25 December 2013 | nodialogue
open to a female audience, entertaining, historically accurate - not representative
What characterizes the German perspective of this mini-series? The Wehrmacht's invasion into the Soviet Union defines Germany's memory of WW2. This campaign lasted the longest 1941-1945, covered the largest front-line, involved the most soldiers, it is where the Wehrmacht suffered 90% of its 2 million dead, it is where Germany was defeated.
Realistic or not? As a former German conscript soldier born 1968 I recognize the depiction of military behavior, group dynamics and everyday-life of soldiers in a German context. However, I would expect more vulgar language. Other than that, I lack authority to judge.
The question whether or not this series is authentic is twofold ? First, is it true to history? The Wehrmacht's invasion into Eastern Europe and Russia accounts for the majority of deaths by war or genocide in the European theater of WW2. Regardless of modern technology, this war was still predominantly fought by the common infantry man and suffered by civilians. The series reflects these facts. But it never establishes the Wehrmacht as the efficient and dangerous fighting force it was, even during defeat.
Second, is the narrative authentic ? The series illustrates the recollection of my grandfather's generation and their perspective as I heard it from them. In that sense, some undertones are both apologetic and authentic to that generation's testimony. As an ambition, the series aggregates many personal memories into one narrative.
The visual impact of the combat scenes feels intense. The stain of a period drama, costumes and uniforms, disappears into the spectator's excitement easily after 5 minutes. Cutting into black-and-white newsreel footage feels smooth and provides perspectives a film on a budget small compared against the actual event cannot. The staged shots create an illusion of conquering a large landmass and moving in foreign territory.
The dramatization follows the generation born in the 1920s: one German Jew, two soldiers and two women. The story reunites the five in fabricated coincidences. Does this overstretch the artistic license? No, for it serves to re-examine the change both of the individual characters and their relations to each other as a result of violent experiences. More frequently observed is the changing relationship of two brothers, different in character, different in response to shared hardship.
The series explores the nature of what in modern terms would be called war-2.0 . Traditional war was but a means to an end that, at least in principle, could be achieved otherwise. War-2.0 kills for the sake of killing. In this series you'll see the Wehrmacht routinely executing civilians with the SS or alone. War-2.0 applies traditional warfare to the goal of genocide.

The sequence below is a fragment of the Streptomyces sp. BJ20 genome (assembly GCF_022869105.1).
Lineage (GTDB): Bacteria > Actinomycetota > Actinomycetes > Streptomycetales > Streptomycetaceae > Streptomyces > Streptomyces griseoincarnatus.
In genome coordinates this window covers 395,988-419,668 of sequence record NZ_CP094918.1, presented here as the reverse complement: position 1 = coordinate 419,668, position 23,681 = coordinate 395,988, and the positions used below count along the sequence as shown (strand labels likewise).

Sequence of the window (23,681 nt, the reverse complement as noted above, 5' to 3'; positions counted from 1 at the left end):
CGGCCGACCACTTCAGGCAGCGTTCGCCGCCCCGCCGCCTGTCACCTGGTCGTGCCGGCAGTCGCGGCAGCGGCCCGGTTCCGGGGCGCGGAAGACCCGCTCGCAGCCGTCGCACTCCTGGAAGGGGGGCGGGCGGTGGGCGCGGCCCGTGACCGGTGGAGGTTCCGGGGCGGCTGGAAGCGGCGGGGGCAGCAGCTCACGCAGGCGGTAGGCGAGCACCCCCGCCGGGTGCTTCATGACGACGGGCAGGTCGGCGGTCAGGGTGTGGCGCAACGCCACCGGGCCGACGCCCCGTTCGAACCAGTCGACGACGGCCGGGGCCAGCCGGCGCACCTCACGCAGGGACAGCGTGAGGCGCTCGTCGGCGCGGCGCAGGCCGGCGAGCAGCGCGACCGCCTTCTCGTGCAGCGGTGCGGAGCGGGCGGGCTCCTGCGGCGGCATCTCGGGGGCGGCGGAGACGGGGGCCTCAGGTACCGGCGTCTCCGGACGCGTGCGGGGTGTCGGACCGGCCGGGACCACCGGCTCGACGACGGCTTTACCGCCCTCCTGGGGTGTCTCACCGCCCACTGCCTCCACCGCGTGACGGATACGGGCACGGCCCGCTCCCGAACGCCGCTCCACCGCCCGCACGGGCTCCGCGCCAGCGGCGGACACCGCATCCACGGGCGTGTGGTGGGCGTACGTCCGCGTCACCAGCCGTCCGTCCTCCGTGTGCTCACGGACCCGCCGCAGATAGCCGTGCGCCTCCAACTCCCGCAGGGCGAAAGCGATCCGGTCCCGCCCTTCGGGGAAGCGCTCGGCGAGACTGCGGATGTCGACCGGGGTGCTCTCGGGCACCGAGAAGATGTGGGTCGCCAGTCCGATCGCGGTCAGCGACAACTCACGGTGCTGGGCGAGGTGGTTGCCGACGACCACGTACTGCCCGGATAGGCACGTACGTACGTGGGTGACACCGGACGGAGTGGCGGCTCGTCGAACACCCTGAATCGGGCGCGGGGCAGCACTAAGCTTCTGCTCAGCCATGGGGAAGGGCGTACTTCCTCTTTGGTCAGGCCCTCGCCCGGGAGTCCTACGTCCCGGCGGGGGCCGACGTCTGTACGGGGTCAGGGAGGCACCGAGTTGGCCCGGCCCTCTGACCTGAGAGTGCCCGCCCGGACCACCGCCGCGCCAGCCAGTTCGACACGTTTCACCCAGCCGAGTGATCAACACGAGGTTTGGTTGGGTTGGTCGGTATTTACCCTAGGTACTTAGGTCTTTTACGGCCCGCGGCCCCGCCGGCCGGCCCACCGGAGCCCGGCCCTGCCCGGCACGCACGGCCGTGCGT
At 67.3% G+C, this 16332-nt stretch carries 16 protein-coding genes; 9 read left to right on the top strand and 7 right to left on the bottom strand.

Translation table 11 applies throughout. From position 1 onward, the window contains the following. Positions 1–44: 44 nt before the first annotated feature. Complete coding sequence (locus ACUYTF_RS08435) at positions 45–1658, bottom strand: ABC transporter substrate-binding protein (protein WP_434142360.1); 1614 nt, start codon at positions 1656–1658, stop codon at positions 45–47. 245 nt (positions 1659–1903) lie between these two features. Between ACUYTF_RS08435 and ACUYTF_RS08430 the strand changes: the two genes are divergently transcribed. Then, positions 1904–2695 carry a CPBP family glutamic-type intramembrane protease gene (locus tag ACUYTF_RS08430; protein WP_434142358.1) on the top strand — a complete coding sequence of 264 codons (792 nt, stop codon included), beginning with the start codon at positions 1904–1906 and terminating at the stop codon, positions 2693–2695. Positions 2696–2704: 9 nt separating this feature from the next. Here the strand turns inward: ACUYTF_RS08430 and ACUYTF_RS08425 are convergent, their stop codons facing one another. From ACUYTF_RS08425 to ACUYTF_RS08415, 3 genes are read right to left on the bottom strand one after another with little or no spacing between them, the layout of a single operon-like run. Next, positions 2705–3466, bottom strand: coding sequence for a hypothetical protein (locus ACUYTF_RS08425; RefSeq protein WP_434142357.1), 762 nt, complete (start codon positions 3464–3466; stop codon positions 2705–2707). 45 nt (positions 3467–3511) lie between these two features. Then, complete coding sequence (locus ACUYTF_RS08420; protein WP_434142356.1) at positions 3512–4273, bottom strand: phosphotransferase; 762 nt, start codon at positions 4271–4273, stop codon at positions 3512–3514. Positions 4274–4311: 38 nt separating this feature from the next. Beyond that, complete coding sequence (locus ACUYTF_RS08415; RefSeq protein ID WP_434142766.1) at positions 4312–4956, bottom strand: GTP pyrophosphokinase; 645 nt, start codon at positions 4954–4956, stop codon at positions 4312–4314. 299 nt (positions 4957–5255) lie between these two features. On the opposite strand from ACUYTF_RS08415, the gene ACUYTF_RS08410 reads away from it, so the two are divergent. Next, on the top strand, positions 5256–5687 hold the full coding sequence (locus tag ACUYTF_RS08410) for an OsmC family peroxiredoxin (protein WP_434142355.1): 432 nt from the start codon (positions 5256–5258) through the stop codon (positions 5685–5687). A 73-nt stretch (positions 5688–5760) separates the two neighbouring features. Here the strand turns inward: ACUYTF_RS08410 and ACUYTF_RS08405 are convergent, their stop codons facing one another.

The series remains silent about the motives. It shies away from showing the deep racism, antisemitism, the cool institutionalized execution of genocide. When Friedhelm yells at his brother "there is no purpose, no sense (Es gibt keinen Sinn) " to express his desperation he is obviously blind to the genocidal intent of the campaign. The Nazi criminals appear as people of bad character to which their genocidal beliefs are but an accessory. Nowhere do we see a German as an educated , sympathetic individual, whose only flaw were his racism and antisemitism. The series only presents this type as a Polish partisan.
Entering the third part, one is sucked into an ever closer marriage of survival and killing but gets trapped by Nazi patterns of thinking. The Nazis created the myth of the German people fighting for survival facing the Eastern peoples in order to legitimate the genocide, preplanned from day one. The film implicitly picks up that image of survival. Initially it were millions of men and women in Eastern Europe, millions of Jews who fought for survival - not the Wehrmacht. While the series appears apologetic on some subjects it completely refrains from accusing the Red Army.
What about guilt? The soldiers portrayed in their early twenties were not the generation who planned the genocide, nor did they cheer Hitler into office. The swift and easy Wehrmacht victories in Western Europe motivated German soldiers, the series reveals. The story leaves the spectator with the crucial question: what, given the circumstances, could one have done differently at the age of 23 ? The series suggests that the line of guilt separates the generations rather than the good from the bad combat soldiers. It is the older generation who abused the young generation as the instrument of war. The series offers an iconic scene to justify my interpretation. It shows a German soldier in an act of self-sacrifice and redemption (I shall not disclose the details here).
I cannot grant redemption. The act benefits only German soldiers but none of their victims. De- humanization and cruelty out of racism characterize WW2. Uncompromising loyalty to one's own ethnic group sits at the core of extreme racism. It is this exact loyalty the film upholds in part 3.
I recommend the series. "Unsere Mütter, unsere Väter / Generation War" entertains. Using 3x1.5hours, the vast scale of WW2, the nature of the violence and the depth of personal experience come alive. It opens the subject of WW2 to a female audience who can identify with the rich female characters. Poles, Ukrainians, Russians will find the German perspective accessible for it correctly places the horror of WW2 in their home-countries. The series provides substance to a serious debate by being historically accurate, though not representative.